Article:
James Hook has been ear-marked as the long term successor to his British & Irish Lions team mate Stephen Jones in the Wales No 10 jersey.
The multi-talented Ospreys player has been battling with Jones for the right to wear the most coveted jersey in the Welsh game, but slipped behind the ultra-reliable Jones for both Wales and the Lions.
But Wales coach Warren Gatland, who was hugely impressed with the way Hook grabbed his chances with the Lions this summer, believes Hook is the answer once Jones, seven years his senior, steps out of the international arena.
“At the moment I am really pleased with the way Stephen Jones is performing, but one thing is certain, James is too good a player not to come through,” Gatland told the Western Mail.
“I think long term he is going to be a really top-quality international No 10, but whether that is a year or two away, who knows? People are talking about him as a centre or a full-back, but I think inside centre is the best alternative for him at the moment.
“And it won’t hurt him to play in a different position, even though he sees himself as a ten. With James I am always conscious that I need him in the squad because he is such a talent, it’s more about finding the right position for him.”
Hook played at centre, outside half and full back for the Lions on tour and was given a seat on the replacements bench for the third Test. That showed a remarkable advance for him following a patchy season for club and country.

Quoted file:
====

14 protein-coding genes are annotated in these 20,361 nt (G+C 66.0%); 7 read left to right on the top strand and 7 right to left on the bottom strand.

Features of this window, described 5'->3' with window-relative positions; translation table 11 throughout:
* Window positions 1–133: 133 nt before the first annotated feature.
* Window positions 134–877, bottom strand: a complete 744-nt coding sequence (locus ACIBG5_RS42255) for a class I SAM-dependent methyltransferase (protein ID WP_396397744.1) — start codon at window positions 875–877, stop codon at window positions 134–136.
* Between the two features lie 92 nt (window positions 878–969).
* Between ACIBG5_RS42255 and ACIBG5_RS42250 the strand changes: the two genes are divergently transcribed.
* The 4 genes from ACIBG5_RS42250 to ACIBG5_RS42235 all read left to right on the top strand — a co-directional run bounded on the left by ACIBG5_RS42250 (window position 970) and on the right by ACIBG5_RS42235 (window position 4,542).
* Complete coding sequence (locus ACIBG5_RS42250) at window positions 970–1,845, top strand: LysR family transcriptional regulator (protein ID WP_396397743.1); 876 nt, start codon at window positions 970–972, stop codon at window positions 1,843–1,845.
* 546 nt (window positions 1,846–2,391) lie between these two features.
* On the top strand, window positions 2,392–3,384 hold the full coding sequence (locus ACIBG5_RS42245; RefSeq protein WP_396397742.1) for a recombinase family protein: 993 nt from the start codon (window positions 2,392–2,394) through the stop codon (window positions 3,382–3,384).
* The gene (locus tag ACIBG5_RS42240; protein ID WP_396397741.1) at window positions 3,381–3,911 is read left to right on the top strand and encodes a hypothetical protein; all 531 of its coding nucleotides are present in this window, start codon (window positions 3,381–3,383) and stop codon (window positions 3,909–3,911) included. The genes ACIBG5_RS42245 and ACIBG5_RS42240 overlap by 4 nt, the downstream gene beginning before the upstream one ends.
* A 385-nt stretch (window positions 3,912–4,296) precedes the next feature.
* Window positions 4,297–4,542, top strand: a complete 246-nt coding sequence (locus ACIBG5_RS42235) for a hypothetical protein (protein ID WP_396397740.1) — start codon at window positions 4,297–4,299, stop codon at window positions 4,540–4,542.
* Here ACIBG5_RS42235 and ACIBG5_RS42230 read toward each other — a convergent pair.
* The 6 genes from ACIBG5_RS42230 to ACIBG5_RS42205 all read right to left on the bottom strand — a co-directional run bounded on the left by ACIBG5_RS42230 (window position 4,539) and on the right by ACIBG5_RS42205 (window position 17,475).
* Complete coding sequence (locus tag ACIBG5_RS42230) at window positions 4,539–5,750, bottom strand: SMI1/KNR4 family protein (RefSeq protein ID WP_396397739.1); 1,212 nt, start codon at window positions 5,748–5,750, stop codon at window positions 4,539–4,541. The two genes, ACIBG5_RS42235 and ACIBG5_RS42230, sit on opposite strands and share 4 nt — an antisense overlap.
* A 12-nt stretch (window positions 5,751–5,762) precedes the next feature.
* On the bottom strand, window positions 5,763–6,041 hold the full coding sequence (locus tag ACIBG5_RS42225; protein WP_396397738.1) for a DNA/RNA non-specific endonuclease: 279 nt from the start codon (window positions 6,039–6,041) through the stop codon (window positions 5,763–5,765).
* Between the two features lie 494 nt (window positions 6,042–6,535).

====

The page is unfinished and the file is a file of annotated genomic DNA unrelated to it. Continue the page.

But the difficulty facing Gatland as he prepares his Welsh side to face Australia and New Zealand in the Autumn is to find a way to incorporate Hook into his plans. If, as expected, Jones retains his place at outside half, then where else can Hook feature?
Gatland has Lions sensation Jamie Roberts to play at inside centre, Lions Test full back Lee Byrne to fit into the No 15 jersey and the in-form 2005 Lions Tom Shanklin to play at outside centre. He also has the possibility of calling on 2005 Lion Gavin Henson in his midfield if he regains full fitness and form.
“I’ve said before that outside-half is a position where players need to feel as though they are number one, and not going to be chopped and changed the moment one or two things don’t go well,” added Gatland.
“That was the approach we took with Stephen last year and I think it paid off with the way he played. It isn’t just about a player feeling he has a coach’s backing though, it is about the effect it has on the whole group.
“A player can lose confidence in his own ability if he is in and out of the side, but he will also start to doubt whether he has the respect of his team-mates if that is the case. I saw some real leadership from Stephen in the Six Nations and on the Lions tour and I think much of that was because he felt he was number one.
“He was really talkative, he bossed the guys, both in matches and in training, and just generally stepped up to the challenge in front of him.”